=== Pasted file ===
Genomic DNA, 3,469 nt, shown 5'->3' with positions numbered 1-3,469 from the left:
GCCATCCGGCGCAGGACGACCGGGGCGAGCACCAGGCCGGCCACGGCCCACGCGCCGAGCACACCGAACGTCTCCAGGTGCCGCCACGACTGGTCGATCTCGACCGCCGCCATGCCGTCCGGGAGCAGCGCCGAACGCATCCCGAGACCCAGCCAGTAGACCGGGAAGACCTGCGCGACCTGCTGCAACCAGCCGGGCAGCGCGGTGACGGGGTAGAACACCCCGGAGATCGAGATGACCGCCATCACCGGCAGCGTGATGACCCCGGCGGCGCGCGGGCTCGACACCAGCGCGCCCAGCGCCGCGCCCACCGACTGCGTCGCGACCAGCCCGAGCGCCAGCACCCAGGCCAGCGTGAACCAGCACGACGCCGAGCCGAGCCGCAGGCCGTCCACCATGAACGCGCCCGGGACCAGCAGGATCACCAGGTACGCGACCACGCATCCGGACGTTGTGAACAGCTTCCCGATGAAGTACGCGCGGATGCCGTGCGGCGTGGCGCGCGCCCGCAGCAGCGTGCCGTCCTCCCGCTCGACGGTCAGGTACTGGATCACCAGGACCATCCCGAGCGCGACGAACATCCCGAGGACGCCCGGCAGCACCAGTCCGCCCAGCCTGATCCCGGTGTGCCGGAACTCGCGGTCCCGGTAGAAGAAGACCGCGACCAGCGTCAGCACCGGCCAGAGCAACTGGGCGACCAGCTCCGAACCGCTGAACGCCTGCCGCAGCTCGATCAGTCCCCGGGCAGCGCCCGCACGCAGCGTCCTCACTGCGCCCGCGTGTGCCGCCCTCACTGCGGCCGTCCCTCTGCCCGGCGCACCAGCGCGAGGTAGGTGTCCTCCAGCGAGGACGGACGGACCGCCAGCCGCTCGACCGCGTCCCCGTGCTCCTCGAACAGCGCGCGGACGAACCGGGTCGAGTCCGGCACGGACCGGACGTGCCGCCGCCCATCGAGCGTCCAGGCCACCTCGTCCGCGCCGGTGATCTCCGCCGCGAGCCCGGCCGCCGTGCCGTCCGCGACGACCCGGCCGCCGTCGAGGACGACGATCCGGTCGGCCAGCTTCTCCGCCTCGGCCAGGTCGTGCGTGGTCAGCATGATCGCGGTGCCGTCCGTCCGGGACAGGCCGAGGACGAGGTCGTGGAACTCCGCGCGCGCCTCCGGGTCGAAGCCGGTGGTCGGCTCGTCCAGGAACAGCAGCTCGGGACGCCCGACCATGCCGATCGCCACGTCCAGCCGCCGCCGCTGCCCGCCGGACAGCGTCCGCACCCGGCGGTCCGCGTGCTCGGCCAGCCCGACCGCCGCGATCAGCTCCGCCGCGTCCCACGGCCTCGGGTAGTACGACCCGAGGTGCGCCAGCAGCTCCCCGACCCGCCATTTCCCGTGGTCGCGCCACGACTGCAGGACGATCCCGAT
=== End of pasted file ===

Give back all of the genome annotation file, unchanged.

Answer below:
Genomic DNA, 3,469 nt, shown 5'->3' with positions numbered 1-3,469 from the left:
GCCATCCGGCGCAGGACGACCGGGGCGAGCACCAGGCCGGCCACGGCCCACGCGCCGAGCACACCGAACGTCTCCAGGTGCCGCCACGACTGGTCGATCTCGACCGCCGCCATGCCGTCCGGGAGCAGCGCCGAACGCATCCCGAGACCCAGCCAGTAGACCGGGAAGACCTGCGCGACCTGCTGCAACCAGCCGGGCAGCGCGGTGACGGGGTAGAACACCCCGGAGATCGAGATGACCGCCATCACCGGCAGCGTGATGACCCCGGCGGCGCGCGGGCTCGACACCAGCGCGCCCAGCGCCGCGCCCACCGACTGCGTCGCGACCAGCCCGAGCGCCAGCACCCAGGCCAGCGTGAACCAGCACGACGCCGAGCCGAGCCGCAGGCCGTCCACCATGAACGCGCCCGGGACCAGCAGGATCACCAGGTACGCGACCACGCATCCGGACGTTGTGAACAGCTTCCCGATGAAGTACGCGCGGATGCCGTGCGGCGTGGCGCGCGCCCGCAGCAGCGTGCCGTCCTCCCGCTCGACGGTCAGGTACTGGATCACCAGGACCATCCCGAGCGCGACGAACATCCCGAGGACGCCCGGCAGCACCAGTCCGCCCAGCCTGATCCCGGTGTGCCGGAACTCGCGGTCCCGGTAGAAGAAGACCGCGACCAGCGTCAGCACCGGCCAGAGCAACTGGGCGACCAGCTCCGAACCGCTGAACGCCTGCCGCAGCTCGATCAGTCCCCGGGCAGCGCCCGCACGCAGCGTCCTCACTGCGCCCGCGTGTGCCGCCCTCACTGCGGCCGTCCCTCTGCCCGGCGCACCAGCGCGAGGTAGGTGTCCTCCAGCGAGGACGGACGGACCGCCAGCCGCTCGACCGCGTCCCCGTGCTCCTCGAACAGCGCGCGGACGAACCGGGTCGAGTCCGGCACGGACCGGACGTGCCGCCGCCCATCGAGCGTCCAGGCCACCTCGTCCGCGCCGGTGATCTCCGCCGCGAGCCCGGCCGCCGTGCCGTCCGCGACGACCCGGCCGCCGTCGAGGACGACGATCCGGTCGGCCAGCTTCTCCGCCTCGGCCAGGTCGTGCGTGGTCAGCATGATCGCGGTGCCGTCCGTCCGGGACAGGCCGAGGACGAGGTCGTGGAACTCCGCGCGCGCCTCCGGGTCGAAGCCGGTGGTCGGCTCGTCCAGGAACAGCAGCTCGGGACGCCCGACCATGCCGATCGCCACGTCCAGCCGCCGCCGCTGCCCGCCGGACAGCGTCCGCACCCGGCGGTCCGCGTGCTCGGCCAGCCCGACCGCCGCGATCAGCTCCGCCGCGTCCCACGGCCTCGGGTAGTACGACCCGAGGTGCGCCAGCAGCTCCCCGACCCGCCATTTCCCGTGGTCGCGCCACGACTGCAGGACGATCCCGAT